When you reserve a time at the reserve – they only allow so many people at a time – you must also reserve a guide. Which is really the best way to experience the reserve (and in fact any natural area in Costa Rica). Without a guide you tend to get a vegetarian tour: all plants and no animals.
Our guide, German, was nice and very knowledgeable although maybe a little preachy about things ecological still we got lots of useful information about ecosystems and Costa Rica. There were ten of us in our group, couples from five different countries: US, UK, Germany, Netherlands, and France. The French couple were actually there for breakfast at the same time we were. We saw a tarantula, a grey wren, a trogon, a barber, a rare quail, and stingless bees.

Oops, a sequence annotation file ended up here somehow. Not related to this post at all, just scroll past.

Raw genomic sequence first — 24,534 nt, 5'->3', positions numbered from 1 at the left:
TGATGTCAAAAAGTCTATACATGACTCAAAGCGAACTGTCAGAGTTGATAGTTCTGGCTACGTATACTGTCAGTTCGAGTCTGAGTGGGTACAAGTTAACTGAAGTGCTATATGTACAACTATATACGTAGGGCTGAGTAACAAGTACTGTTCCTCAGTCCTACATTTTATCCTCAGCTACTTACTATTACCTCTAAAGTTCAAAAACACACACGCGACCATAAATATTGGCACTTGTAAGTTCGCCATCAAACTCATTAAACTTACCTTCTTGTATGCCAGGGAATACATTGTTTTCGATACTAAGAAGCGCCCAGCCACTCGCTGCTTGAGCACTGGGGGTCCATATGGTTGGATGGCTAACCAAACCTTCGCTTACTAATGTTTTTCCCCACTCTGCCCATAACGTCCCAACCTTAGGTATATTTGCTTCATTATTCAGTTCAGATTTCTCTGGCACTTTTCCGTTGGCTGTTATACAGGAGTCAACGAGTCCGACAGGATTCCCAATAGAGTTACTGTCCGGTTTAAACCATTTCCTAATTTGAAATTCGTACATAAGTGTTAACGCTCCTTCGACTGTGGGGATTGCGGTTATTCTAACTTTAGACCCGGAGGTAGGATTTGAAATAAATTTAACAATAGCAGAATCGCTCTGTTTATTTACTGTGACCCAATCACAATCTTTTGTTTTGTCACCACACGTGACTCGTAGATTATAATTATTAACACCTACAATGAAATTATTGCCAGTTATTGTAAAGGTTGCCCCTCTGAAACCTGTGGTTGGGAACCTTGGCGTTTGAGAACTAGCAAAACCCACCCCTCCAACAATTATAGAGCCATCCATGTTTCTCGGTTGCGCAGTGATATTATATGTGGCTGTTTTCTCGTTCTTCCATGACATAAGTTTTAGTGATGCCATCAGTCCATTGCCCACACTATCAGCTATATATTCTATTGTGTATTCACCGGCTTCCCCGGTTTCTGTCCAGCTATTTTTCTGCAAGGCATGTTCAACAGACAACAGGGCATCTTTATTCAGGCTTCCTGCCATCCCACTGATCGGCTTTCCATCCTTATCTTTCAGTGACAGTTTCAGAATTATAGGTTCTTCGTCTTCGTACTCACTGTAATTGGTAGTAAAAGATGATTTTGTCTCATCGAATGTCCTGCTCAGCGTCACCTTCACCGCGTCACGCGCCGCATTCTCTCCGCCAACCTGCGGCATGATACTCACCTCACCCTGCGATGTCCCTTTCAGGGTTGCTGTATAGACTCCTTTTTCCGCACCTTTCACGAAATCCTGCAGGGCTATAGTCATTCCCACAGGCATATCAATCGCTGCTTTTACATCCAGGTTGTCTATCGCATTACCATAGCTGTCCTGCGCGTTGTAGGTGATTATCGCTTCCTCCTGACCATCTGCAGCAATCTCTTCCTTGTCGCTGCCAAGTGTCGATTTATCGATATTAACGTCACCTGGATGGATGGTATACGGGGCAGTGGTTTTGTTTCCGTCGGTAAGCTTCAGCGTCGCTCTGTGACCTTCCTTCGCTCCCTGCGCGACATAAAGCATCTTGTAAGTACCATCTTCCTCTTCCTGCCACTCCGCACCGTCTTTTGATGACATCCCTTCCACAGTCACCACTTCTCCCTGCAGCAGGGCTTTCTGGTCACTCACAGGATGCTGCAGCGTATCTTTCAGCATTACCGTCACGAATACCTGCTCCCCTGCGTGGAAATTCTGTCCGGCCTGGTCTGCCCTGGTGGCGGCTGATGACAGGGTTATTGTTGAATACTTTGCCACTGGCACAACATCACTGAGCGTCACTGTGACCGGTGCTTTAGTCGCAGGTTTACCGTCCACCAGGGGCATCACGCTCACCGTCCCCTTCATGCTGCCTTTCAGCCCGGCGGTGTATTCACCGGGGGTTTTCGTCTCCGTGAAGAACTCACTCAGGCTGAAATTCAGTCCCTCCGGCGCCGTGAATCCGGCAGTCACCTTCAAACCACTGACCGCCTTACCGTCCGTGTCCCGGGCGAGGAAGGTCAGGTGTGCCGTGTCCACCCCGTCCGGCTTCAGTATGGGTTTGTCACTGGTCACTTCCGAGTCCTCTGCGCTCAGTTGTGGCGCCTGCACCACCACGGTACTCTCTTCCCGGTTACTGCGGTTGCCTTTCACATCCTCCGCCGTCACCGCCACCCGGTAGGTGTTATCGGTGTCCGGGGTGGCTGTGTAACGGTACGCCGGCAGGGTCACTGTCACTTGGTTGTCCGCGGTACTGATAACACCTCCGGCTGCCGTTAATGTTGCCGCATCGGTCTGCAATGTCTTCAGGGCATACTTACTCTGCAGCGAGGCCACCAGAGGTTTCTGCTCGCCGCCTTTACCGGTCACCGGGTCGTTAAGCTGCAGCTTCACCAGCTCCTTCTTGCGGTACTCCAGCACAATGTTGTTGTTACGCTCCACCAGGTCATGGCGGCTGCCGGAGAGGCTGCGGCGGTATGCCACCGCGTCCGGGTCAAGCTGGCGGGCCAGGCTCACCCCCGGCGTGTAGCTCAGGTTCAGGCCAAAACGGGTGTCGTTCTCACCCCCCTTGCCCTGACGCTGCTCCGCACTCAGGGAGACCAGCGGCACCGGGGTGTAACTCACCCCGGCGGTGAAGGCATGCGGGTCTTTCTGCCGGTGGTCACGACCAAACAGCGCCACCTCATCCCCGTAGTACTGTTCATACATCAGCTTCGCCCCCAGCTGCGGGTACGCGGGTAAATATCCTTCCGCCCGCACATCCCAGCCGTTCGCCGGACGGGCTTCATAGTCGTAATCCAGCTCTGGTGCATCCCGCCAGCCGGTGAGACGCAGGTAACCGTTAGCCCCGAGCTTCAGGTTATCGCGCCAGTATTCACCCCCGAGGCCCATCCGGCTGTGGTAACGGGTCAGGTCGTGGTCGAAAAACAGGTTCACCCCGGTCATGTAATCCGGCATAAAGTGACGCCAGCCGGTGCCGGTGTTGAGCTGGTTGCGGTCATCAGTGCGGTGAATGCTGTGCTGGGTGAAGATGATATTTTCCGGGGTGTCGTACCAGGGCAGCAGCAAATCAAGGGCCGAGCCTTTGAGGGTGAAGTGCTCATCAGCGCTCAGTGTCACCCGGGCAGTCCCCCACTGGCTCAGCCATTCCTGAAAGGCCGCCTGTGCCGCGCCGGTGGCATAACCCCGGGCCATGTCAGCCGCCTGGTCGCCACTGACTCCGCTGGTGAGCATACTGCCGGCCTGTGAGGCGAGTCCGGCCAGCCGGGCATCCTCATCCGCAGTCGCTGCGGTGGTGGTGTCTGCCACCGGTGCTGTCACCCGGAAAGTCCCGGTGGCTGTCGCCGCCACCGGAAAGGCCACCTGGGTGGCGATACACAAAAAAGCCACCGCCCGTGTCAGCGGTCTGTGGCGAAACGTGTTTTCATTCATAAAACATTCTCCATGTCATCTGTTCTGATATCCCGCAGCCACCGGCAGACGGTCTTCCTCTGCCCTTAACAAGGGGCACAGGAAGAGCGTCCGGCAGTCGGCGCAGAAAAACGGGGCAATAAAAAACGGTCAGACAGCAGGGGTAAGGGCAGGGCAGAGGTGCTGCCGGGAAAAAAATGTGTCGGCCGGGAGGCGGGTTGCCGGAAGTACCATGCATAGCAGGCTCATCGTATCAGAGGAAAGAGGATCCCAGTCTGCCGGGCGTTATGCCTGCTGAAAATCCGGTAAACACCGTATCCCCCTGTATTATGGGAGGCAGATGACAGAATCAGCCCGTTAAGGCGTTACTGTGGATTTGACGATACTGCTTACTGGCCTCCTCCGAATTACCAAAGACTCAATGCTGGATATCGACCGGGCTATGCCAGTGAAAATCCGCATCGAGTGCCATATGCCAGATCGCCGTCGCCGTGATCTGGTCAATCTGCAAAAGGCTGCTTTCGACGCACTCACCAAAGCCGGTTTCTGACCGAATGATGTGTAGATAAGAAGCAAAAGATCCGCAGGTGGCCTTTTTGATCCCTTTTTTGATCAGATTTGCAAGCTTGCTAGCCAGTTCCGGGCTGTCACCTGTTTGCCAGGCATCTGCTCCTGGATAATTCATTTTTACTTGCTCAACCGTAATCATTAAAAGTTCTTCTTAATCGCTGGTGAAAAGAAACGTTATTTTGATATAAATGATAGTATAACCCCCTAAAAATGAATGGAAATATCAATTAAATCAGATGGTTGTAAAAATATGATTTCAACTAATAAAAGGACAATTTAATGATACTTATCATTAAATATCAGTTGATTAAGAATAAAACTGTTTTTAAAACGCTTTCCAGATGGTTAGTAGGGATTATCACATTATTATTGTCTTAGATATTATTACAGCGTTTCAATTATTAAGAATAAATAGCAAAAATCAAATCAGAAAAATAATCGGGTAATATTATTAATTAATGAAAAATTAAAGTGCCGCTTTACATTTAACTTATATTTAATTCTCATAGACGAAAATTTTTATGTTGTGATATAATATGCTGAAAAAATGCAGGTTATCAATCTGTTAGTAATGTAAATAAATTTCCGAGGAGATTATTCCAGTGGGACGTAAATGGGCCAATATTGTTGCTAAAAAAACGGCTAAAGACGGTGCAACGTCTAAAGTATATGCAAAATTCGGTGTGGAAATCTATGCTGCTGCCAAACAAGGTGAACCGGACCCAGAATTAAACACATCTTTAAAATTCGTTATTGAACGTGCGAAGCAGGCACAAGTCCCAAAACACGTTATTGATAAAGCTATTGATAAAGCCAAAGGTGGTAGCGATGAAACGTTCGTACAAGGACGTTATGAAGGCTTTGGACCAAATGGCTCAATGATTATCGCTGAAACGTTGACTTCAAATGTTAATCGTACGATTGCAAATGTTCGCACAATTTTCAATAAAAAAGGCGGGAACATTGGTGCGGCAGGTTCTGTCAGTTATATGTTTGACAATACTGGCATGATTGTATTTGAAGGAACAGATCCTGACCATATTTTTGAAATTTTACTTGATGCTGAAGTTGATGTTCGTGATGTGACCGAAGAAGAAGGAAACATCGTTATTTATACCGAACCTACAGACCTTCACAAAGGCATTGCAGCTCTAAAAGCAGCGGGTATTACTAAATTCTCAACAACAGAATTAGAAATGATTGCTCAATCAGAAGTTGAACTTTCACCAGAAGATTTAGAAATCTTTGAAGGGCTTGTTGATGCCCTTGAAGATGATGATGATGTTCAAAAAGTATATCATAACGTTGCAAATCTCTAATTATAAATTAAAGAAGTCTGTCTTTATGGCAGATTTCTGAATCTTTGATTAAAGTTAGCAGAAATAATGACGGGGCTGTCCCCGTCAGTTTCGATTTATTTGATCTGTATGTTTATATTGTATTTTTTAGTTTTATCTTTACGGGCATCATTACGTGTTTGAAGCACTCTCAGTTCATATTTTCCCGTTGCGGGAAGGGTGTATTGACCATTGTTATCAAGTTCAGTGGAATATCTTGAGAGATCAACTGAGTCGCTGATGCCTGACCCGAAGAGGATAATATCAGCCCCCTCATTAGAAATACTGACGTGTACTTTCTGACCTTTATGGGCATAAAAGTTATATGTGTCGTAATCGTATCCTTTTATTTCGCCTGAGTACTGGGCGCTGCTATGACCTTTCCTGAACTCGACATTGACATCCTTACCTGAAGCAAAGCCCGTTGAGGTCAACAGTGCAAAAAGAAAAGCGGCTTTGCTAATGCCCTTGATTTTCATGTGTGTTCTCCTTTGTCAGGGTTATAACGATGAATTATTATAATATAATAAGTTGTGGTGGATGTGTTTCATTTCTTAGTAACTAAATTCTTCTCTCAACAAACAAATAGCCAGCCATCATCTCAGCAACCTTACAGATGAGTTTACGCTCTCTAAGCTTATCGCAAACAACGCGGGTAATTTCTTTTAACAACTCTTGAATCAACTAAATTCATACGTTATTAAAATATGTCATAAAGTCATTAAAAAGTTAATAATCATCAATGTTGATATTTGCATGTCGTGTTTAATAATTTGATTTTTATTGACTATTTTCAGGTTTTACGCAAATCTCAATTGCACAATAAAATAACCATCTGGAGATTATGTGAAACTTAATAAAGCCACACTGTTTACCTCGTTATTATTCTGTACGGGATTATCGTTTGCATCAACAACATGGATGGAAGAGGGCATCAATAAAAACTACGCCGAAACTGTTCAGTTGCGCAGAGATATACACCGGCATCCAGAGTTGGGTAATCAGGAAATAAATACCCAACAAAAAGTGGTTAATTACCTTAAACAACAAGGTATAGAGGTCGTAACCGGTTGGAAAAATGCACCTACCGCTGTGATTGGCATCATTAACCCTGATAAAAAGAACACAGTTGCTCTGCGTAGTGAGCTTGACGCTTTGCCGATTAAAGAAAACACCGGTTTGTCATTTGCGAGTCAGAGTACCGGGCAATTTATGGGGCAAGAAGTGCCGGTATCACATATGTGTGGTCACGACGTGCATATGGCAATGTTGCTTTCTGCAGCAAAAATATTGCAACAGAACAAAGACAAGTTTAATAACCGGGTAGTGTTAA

After our guided tour we went off on our own and walked the Camino trail out to the overlook of the Continental divide. It was fascinating watching the clouds blow over. And I do mean blow over. It was really windy.
Then we walked back to the entrance and did a loop of a couple of the shorter trails – Cuecha and Tosi – where we saw some additional birds. And ran into our guide again with another couple. So apparently when you go earlier maybe you see more but there are more people there. Because there weren’t many people coming in as our tour ended.
While on our own we saw: a common bush tanager, a blue capped jay, a chestnut capped warbler, a black headed nightingale thrush.
While waiting for our shuttle back we visited the hummingbird place to gorge ourselves admiring them as they gorged themselves on the feeders.
The feeders attract the odd not hummingbird too. You can read about our first visit to the reserve back in 2015 here.